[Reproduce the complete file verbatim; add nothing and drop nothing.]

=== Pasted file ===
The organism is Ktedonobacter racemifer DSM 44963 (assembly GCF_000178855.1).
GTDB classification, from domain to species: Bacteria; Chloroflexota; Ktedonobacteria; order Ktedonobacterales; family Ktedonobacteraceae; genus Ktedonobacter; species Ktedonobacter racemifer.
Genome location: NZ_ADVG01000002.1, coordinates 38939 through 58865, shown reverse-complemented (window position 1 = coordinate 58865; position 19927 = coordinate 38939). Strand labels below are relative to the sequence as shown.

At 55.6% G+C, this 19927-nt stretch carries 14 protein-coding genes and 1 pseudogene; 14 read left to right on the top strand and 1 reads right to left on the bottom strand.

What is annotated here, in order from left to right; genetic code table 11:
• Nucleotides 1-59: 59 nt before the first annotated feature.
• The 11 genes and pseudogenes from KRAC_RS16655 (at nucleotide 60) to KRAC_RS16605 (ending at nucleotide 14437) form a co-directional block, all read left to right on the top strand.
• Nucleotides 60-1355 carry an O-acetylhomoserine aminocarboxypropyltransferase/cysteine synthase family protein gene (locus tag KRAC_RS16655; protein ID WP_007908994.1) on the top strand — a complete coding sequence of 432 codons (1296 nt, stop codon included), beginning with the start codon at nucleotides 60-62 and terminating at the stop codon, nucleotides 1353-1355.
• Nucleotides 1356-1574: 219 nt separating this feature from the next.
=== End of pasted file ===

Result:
The organism is Ktedonobacter racemifer DSM 44963 (assembly GCF_000178855.1).
GTDB classification, from domain to species: Bacteria; Chloroflexota; Ktedonobacteria; order Ktedonobacterales; family Ktedonobacteraceae; genus Ktedonobacter; species Ktedonobacter racemifer.
Genome location: NZ_ADVG01000002.1, coordinates 38939 through 58865, shown reverse-complemented (window position 1 = coordinate 58865; position 19927 = coordinate 38939). Strand labels below are relative to the sequence as shown.

At 55.6% G+C, this 19927-nt stretch carries 14 protein-coding genes and 1 pseudogene; 14 read left to right on the top strand and 1 reads right to left on the bottom strand.

What is annotated here, in order from left to right; genetic code table 11:
• Nucleotides 1-59: 59 nt before the first annotated feature.
• The 11 genes and pseudogenes from KRAC_RS16655 (at nucleotide 60) to KRAC_RS16605 (ending at nucleotide 14437) form a co-directional block, all read left to right on the top strand.
• Nucleotides 60-1355 carry an O-acetylhomoserine aminocarboxypropyltransferase/cysteine synthase family protein gene (locus tag KRAC_RS16655; protein ID WP_007908994.1) on the top strand — a complete coding sequence of 432 codons (1296 nt, stop codon included), beginning with the start codon at nucleotides 60-62 and terminating at the stop codon, nucleotides 1353-1355.
• Nucleotides 1356-1574: 219 nt separating this feature from the next.